By 1999 we were 34 per cent behind, after twenty five years in which National governed for eighteen.
During the first six years of the last Labour-led government, the gap in real per capita GDP closed to under 30 per cent.
To be fair it widened again in our last term in office, to end up close to where we started - the first government in decades to leave office with the real per capita GDP gap with Australia about the same as it was when we started.
National made its number one economic pledge a promise to close that gap with Australia.
But in the last two years it has widened again. After two years of National, Australia's real per capita GDP is now 37.4 per cent - wider than it has ever been.
Using the figures tabled by John Key in parliament, the gap in average wages has widened since National took office from $133.60 to $175.43 - or by $42 a week.
The gap is not growing only because Australia is performing well.
It's growing because things in New Zealand are getting worse, not better.
Median wages have dropped $9 over the last year. They have dropped nineteen per cent for Pacific people.
With our recovery stalled it is no wonder that Standard & Poor's put our economy on negative credit watch.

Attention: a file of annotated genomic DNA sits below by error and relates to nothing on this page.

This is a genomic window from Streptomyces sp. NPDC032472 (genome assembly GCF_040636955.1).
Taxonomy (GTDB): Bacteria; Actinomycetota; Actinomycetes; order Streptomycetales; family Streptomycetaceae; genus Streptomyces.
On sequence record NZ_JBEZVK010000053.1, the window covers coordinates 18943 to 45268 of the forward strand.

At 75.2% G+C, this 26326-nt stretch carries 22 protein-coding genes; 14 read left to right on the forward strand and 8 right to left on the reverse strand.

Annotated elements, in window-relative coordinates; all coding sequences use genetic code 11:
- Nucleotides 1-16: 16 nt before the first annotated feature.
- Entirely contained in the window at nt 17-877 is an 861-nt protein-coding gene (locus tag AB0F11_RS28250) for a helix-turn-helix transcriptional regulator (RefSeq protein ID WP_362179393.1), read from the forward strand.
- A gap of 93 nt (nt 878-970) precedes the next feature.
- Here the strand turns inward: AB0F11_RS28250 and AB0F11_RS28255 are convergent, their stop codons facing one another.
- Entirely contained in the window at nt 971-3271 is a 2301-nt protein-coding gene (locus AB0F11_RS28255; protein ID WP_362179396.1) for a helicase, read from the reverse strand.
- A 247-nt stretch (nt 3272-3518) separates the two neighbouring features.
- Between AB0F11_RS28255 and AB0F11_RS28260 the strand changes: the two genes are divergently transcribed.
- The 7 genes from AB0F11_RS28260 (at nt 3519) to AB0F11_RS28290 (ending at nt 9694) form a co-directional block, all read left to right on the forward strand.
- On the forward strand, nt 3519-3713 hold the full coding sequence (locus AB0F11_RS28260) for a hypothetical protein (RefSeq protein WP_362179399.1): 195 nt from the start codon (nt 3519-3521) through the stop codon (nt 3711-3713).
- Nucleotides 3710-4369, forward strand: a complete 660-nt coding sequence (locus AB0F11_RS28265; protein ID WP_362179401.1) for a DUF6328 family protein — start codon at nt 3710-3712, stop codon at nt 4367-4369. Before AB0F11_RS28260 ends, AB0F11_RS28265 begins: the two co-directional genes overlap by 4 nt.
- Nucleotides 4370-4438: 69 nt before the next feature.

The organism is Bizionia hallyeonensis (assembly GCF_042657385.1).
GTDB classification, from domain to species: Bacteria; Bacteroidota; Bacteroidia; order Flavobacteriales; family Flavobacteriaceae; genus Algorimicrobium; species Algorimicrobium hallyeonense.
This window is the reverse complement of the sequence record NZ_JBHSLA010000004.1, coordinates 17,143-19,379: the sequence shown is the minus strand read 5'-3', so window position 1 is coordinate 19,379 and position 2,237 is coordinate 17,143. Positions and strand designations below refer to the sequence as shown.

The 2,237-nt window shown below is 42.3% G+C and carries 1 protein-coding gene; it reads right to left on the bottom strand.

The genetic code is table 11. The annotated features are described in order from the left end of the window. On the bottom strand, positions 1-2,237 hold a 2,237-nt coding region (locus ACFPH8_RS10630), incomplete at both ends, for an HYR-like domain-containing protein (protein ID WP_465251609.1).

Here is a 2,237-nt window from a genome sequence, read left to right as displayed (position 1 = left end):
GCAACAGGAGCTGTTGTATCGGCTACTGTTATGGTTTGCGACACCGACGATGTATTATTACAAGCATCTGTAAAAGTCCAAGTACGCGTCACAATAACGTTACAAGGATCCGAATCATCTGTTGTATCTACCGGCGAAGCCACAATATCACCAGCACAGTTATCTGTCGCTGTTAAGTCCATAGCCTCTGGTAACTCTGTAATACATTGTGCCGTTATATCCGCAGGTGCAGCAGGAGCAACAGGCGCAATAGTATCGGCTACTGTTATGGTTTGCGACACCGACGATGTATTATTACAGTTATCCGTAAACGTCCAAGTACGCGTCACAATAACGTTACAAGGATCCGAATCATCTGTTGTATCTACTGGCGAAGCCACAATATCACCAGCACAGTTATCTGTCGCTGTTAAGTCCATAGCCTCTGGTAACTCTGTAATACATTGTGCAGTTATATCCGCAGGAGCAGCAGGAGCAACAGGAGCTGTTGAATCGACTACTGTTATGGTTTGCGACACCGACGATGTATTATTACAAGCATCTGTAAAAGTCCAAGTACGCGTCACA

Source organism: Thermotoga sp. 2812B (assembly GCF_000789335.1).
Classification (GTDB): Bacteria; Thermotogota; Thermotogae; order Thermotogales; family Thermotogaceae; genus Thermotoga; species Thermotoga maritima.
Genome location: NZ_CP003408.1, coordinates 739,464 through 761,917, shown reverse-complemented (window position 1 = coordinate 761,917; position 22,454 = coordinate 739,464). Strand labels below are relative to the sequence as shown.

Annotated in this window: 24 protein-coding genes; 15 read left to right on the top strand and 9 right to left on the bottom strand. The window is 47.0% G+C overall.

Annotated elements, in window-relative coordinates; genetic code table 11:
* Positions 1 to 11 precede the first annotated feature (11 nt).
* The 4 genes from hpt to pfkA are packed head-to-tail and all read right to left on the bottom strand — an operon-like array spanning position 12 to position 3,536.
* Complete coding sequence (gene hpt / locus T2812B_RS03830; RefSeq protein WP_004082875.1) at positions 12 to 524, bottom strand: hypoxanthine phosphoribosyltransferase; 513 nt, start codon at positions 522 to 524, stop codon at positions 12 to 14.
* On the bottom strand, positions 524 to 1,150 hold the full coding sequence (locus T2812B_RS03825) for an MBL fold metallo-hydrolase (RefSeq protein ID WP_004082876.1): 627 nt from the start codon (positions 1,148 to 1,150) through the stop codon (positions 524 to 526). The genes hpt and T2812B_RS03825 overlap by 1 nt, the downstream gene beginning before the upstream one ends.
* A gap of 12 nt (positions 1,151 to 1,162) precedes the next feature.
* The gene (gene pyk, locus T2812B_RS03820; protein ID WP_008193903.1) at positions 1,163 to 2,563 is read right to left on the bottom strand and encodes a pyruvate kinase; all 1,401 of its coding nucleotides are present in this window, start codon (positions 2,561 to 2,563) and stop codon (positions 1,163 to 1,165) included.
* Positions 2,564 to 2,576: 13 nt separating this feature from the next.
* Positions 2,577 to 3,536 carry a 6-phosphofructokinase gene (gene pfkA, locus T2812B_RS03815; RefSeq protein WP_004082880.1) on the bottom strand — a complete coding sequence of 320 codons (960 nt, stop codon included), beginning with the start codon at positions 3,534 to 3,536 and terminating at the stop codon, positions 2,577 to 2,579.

They are clearly worried that when the growth figures are released next month, they will again show the National Government's performance trailing its own forecasts.
National talks the talk of fiscal prudence, but do they walk the walk?
They say they will cut gross debt to below 20% of GDP, but because they have indulged themselves with grossly irresponsible tax cuts, they are keeping it at 35% until at least 2014.
They say they will reduce government spending as a share of the economy from 35% to 27% by 2024, but it will stay above 34% until just after the next election.
They say they will keep new spending to $1.1~billion each year, but automatic cost inflation in health, education and welfare will eat up almost all of it, leaving them nothing for new ideas or new jobs.
They said they would resume superannuation pre-funding when the books return to surplus in 2016, but it is not in the Budget until at least 2020.